leaving her post to return to Australia near the end of her first five year term here, amid growing concern about falling attendance and a perpetual cost squeeze, and fresh angst about the museum's mission.
“Isn’t it wonderful that we’re the only museum in North America that has both dinosaurs and a stunning Chinese collection?” Carding mused during a ROM celebration earlier this year.Well, it is. My family has had a membership as long as we have lived in Toronto, and we attend. I've seen mindblowing things just browsing the galleries, and some of its special exhibitions I'll never forget. And, yes, funding is a problem. I have written elsewhere comparing the Canadian policy of charging big entry fees to all our museums and historic sites, whereas other counties are proud to make them free to all.
But I can't help thinking that if the ROM needs to find a mission, it might discover Canada, or just Toronto, even. Apart from a pretty tired Ontario prehistory gallery and a furniture/decorative arts display, the ROM has never tried to be an Ontario museum, never an institution in and of this city and this country. Some terrific scholars of Canadian subjects work or have worked at the ROM, for sure, but visitors would hardly notice. The ROM offers visitors to Canada and Toronto little about the country they (and it) are in. Our citizens of Greek and Egyptian and Chinese origins can visit superb ROM displays about their homelands if they wish, but not much about the place they have come to.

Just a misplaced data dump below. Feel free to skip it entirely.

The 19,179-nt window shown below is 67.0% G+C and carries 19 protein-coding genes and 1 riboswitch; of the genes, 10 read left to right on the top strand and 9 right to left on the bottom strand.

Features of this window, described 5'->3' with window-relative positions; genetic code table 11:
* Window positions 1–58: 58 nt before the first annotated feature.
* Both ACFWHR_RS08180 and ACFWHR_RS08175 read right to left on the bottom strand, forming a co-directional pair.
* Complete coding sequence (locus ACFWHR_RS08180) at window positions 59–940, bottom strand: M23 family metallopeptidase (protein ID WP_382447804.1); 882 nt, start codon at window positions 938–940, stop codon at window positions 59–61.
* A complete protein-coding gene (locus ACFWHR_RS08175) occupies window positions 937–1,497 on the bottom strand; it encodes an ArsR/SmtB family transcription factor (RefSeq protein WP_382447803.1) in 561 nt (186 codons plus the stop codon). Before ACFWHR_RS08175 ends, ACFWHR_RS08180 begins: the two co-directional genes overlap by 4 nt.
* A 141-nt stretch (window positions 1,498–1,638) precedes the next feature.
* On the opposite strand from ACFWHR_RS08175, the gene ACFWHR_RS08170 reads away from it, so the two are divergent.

Just saying. Not that the next CEO (no one says "director" or "curator" anymore, I guess) has to be Canadian. But someone who saw Canada as an opportunity for the museum, that would be nice.
Image: Toronto Star